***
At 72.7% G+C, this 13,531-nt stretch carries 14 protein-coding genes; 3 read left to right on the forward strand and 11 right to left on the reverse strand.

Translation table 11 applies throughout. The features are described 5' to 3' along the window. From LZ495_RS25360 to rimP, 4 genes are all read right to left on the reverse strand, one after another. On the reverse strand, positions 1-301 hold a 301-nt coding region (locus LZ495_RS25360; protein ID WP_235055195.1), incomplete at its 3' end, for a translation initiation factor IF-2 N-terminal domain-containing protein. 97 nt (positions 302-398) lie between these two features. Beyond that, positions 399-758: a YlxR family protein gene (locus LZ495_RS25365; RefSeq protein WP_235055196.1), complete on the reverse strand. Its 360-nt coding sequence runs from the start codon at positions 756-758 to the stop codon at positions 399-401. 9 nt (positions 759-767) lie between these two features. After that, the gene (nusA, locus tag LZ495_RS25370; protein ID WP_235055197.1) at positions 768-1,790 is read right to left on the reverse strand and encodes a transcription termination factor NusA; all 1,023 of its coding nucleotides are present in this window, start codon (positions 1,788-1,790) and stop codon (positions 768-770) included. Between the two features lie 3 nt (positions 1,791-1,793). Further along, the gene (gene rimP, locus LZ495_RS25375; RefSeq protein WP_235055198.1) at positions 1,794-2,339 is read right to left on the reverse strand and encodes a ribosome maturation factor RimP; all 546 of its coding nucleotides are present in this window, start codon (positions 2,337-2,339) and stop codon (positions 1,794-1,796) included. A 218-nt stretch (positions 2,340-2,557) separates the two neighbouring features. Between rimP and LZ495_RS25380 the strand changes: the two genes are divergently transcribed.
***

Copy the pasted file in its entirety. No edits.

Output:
At 72.7% G+C, this 13,531-nt stretch carries 14 protein-coding genes; 3 read left to right on the forward strand and 11 right to left on the reverse strand.

Translation table 11 applies throughout. The features are described 5' to 3' along the window. From LZ495_RS25360 to rimP, 4 genes are all read right to left on the reverse strand, one after another. On the reverse strand, positions 1-301 hold a 301-nt coding region (locus LZ495_RS25360; protein ID WP_235055195.1), incomplete at its 3' end, for a translation initiation factor IF-2 N-terminal domain-containing protein. 97 nt (positions 302-398) lie between these two features. Beyond that, positions 399-758: a YlxR family protein gene (locus LZ495_RS25365; RefSeq protein WP_235055196.1), complete on the reverse strand. Its 360-nt coding sequence runs from the start codon at positions 756-758 to the stop codon at positions 399-401. 9 nt (positions 759-767) lie between these two features. After that, the gene (nusA, locus tag LZ495_RS25370; protein ID WP_235055197.1) at positions 768-1,790 is read right to left on the reverse strand and encodes a transcription termination factor NusA; all 1,023 of its coding nucleotides are present in this window, start codon (positions 1,788-1,790) and stop codon (positions 768-770) included. Between the two features lie 3 nt (positions 1,791-1,793). Further along, the gene (gene rimP, locus LZ495_RS25375; RefSeq protein WP_235055198.1) at positions 1,794-2,339 is read right to left on the reverse strand and encodes a ribosome maturation factor RimP; all 546 of its coding nucleotides are present in this window, start codon (positions 2,337-2,339) and stop codon (positions 1,794-1,796) included. A 218-nt stretch (positions 2,340-2,557) separates the two neighbouring features. Between rimP and LZ495_RS25380 the strand changes: the two genes are divergently transcribed.